The road to raising standards in hedge fund governance: light at the end of the tunnel?

Progress is being made on increasing disclosure and raising standards.

In the years since the financial crisis, numerous shortcomings were exposed in the hedge fund industry, yet the standard of governance still requires significant improvement. However, there now appears to be some progress being made with increased scrutiny by investors on hedge fund governance and the expectation that the Cayman Islands regulator will introduce some positive reforms to increase disclosure and raise standards.
Until relatively recently, the quality of hedge fund governance has been an issue largely ignored by investors and has been notable in its absence from their due diligence process of potential hedge fund investments.
Responsibility for the governance of the fund rests with its board of directors, who owe the same duties as directors of any other corporate entity. Although the board may delegate the management and administration of the fund, the directors are responsible for the management of the company and have a fiduciary duty to shareholders for supervision and control.
USS Investment Management, along with some other allocators, incorporates a governance assessment into its due diligence process to ensure that our interests as investors will be effectively addressed and protected by the board and its directors. A key part of our due diligence process focuses on the background, role, contribution and oversight functions of the independent directors as well as the board’s overall governance structure.

Where we feel governance is sub-standard, we will offer proposals for improvement but USS IM is prepared to walk away from a potential investment, and has done so on several occasions, if the governance is deemed inappropriate and there is no commitment to make the necessary improvements.A key challenge, which responsible hedge fund allocators such as USS IM continue to face, is that the rate of progress in transparency and standards espoused by the regulators in offshore jurisdictions has, to date, not kept pace with the increasing demands of discerning investors. There is however some light at the end of the tunnel with a recent consultation process which was initiated by the Cayman Islands Monetary Authority (CIMA), the regulator of the jurisdiction in which the majority of hedge funds are domiciled.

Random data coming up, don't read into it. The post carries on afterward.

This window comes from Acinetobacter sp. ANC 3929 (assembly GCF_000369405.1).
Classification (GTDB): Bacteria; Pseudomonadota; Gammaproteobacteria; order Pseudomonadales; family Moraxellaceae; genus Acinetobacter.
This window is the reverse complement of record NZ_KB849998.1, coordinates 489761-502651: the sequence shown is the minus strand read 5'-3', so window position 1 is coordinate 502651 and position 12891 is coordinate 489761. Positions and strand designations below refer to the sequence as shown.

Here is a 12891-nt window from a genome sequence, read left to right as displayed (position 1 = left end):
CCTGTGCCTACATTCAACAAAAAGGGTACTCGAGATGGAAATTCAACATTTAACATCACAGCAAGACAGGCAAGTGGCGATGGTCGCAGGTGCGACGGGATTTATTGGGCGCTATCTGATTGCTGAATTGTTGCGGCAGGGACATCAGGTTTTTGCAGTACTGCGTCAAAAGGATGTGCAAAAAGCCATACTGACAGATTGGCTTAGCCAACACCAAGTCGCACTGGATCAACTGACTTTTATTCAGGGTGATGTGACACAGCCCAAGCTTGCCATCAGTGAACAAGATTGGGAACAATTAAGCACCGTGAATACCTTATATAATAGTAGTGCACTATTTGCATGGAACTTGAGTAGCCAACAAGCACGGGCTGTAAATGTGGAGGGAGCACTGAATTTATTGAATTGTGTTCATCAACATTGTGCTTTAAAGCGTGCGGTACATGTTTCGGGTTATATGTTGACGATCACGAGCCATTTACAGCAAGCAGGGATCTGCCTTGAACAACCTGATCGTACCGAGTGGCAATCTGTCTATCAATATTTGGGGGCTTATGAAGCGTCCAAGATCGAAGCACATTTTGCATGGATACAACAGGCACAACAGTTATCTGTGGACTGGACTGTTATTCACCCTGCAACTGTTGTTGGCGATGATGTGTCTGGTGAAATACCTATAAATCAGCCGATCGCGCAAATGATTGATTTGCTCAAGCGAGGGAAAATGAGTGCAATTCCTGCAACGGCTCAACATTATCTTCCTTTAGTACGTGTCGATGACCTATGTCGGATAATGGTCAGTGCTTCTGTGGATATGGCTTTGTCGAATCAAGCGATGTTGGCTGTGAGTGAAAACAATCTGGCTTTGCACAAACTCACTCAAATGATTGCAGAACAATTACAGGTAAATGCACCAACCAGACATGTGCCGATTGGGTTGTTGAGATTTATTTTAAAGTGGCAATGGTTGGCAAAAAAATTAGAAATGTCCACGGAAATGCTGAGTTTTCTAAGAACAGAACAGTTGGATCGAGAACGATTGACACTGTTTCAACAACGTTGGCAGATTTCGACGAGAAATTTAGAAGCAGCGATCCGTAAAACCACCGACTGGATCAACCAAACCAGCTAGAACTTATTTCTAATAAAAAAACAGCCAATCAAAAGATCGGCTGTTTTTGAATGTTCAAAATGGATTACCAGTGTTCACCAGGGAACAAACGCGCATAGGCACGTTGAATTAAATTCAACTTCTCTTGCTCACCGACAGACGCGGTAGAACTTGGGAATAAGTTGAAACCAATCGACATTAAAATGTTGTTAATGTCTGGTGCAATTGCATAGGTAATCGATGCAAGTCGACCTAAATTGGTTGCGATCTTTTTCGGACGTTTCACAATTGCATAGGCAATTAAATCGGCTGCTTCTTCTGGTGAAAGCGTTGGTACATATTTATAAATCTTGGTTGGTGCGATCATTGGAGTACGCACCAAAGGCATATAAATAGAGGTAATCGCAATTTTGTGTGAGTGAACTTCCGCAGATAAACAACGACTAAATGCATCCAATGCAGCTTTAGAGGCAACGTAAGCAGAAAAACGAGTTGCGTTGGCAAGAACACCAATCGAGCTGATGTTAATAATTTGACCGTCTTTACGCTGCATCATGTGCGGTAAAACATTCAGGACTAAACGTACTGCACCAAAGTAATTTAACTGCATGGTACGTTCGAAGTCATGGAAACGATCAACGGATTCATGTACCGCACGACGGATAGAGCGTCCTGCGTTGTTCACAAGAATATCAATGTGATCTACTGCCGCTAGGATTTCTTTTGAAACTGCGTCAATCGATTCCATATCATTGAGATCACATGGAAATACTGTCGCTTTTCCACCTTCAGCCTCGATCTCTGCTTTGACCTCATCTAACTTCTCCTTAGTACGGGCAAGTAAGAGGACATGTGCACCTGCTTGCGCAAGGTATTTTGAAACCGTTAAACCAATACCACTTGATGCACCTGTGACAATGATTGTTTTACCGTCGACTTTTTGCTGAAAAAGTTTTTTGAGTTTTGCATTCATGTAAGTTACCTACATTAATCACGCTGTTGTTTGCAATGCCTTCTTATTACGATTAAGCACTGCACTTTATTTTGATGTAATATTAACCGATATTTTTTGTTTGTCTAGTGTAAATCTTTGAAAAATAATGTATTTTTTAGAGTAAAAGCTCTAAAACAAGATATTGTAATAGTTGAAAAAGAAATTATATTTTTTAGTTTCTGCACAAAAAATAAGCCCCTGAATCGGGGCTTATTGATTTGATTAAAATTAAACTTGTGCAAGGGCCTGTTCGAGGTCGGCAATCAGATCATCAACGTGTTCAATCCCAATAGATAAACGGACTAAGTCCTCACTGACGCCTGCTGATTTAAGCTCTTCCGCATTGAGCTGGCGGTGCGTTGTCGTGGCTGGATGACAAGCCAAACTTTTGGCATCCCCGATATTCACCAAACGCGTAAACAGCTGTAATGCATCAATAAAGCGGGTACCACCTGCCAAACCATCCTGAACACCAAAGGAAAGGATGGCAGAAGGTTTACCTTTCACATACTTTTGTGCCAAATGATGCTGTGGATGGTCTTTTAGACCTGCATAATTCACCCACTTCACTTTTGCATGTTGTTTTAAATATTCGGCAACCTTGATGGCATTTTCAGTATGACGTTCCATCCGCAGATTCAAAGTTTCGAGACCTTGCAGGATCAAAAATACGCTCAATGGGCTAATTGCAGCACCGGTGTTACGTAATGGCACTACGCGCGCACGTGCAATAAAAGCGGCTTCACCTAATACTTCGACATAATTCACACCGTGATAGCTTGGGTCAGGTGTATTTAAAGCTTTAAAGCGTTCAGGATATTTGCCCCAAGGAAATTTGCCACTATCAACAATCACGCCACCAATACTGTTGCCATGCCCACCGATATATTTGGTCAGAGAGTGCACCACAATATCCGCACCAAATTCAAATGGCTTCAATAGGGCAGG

The proposals indeed present an opportunity for the hedge fund industry – including both fund management firms and investors – to enhance transparency and hedge fund governance standards. Two key proposals are particularly noteworthy, namely the creation of a director database and the development of a best-practice framework for hedge fund governance.
USS IM has long-supported the development of an investor-led best-practice framework for hedge fund governance which would provide new, or existing, hedge fund investment managers and their boards of directors with practical advice on how to improve governance and clarification of their fiduciary responsibilities which cannot be delegated.

Our preference is for a principles-based approach which is adaptable, to take into account the variety of hedge funds and other Cayman regulated entities. To provide appropriate leverage for investors (and the Cayman regulator) to ensure that the principles are adopted, we would advocate the Statement of Guidance is introduced as a Code of Best Practice on a ‘comply or explain’ basis. This mechanism has served as a useful platform for investors in public equities in markets such as the UK and creates a non-prescriptive level playing field. Investors’ expectation is that the Code is followed unless companies provide an appropriate explanation for areas of ‘non-compliance’.

The development of a director database, which we have also advocated, could also greatly assist institutional investors in their due diligence work by providing information to investors on directors and service providers to Cayman-based funds. For each director, we currently seek out information regarding their workload commitments as a director and their past experience. A director with adequate capacity, and who may have successfully navigated difficult circumstances, would be an obvious asset to the governance of the fund.

The enhanced transparency, through the creation of a database, should enable investors to verify the details provided by directors and hedge fund managers and allow for a more effective assessment of directors’ experience and appropriateness to serve as independent directors. It would also enable investors to verify the service providers used by hedge funds which auditing firms, in particular, are often reluctant to provide.The database would therefore need to be fully functional and searchable for it to be effective.
The time is ripe for CIMA to act and introduce the requisite reforms at the conclusion of their consultation process. Offshore jurisdictions such as Cayman Islands are under intense scrutiny both by regulators as well as by investors, some of whom are considering screening out off-shore incorporated hedge funds from their potential investment portfolio. A move towards greater transparency and higher standards will lead to increased confidence in the industry and the Cayman Islands jurisdiction and allow investors to make more informed investment decisions.

Daniel Summerfield is Co-Head of Responsible Investment at USS Investment Management